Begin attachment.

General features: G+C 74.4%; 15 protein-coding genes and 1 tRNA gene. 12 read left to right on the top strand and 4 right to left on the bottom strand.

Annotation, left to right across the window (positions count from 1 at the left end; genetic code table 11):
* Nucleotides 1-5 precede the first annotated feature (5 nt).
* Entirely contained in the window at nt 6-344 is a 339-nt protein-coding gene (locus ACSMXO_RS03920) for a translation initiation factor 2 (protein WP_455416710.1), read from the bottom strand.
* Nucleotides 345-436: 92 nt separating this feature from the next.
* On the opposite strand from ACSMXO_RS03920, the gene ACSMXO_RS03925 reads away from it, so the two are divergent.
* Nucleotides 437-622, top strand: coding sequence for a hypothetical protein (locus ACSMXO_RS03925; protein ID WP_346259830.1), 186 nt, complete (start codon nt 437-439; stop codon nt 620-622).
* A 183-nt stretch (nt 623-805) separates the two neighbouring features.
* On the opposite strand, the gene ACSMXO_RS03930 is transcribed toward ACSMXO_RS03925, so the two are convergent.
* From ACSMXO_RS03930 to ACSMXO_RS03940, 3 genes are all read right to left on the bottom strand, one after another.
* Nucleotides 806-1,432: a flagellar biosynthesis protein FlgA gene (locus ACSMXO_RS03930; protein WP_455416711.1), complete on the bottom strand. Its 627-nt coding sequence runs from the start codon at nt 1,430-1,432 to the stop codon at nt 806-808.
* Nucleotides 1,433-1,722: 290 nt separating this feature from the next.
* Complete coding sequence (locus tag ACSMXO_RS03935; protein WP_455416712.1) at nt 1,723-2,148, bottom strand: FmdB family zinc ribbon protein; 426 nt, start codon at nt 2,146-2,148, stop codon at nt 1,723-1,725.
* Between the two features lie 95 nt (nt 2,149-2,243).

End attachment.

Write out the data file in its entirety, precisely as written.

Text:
General features: G+C 74.4%; 15 protein-coding genes and 1 tRNA gene. 12 read left to right on the top strand and 4 right to left on the bottom strand.

Annotation, left to right across the window (positions count from 1 at the left end; genetic code table 11):
* Nucleotides 1-5 precede the first annotated feature (5 nt).
* Entirely contained in the window at nt 6-344 is a 339-nt protein-coding gene (locus ACSMXO_RS03920) for a translation initiation factor 2 (protein WP_455416710.1), read from the bottom strand.
* Nucleotides 345-436: 92 nt separating this feature from the next.
* On the opposite strand from ACSMXO_RS03920, the gene ACSMXO_RS03925 reads away from it, so the two are divergent.
* Nucleotides 437-622, top strand: coding sequence for a hypothetical protein (locus ACSMXO_RS03925; protein ID WP_346259830.1), 186 nt, complete (start codon nt 437-439; stop codon nt 620-622).
* A 183-nt stretch (nt 623-805) separates the two neighbouring features.
* On the opposite strand, the gene ACSMXO_RS03930 is transcribed toward ACSMXO_RS03925, so the two are convergent.
* From ACSMXO_RS03930 to ACSMXO_RS03940, 3 genes are all read right to left on the bottom strand, one after another.
* Nucleotides 806-1,432: a flagellar biosynthesis protein FlgA gene (locus ACSMXO_RS03930; protein WP_455416711.1), complete on the bottom strand. Its 627-nt coding sequence runs from the start codon at nt 1,430-1,432 to the stop codon at nt 806-808.
* Nucleotides 1,433-1,722: 290 nt separating this feature from the next.
* Complete coding sequence (locus tag ACSMXO_RS03935; protein WP_455416712.1) at nt 1,723-2,148, bottom strand: FmdB family zinc ribbon protein; 426 nt, start codon at nt 2,146-2,148, stop codon at nt 1,723-1,725.
* Between the two features lie 95 nt (nt 2,149-2,243).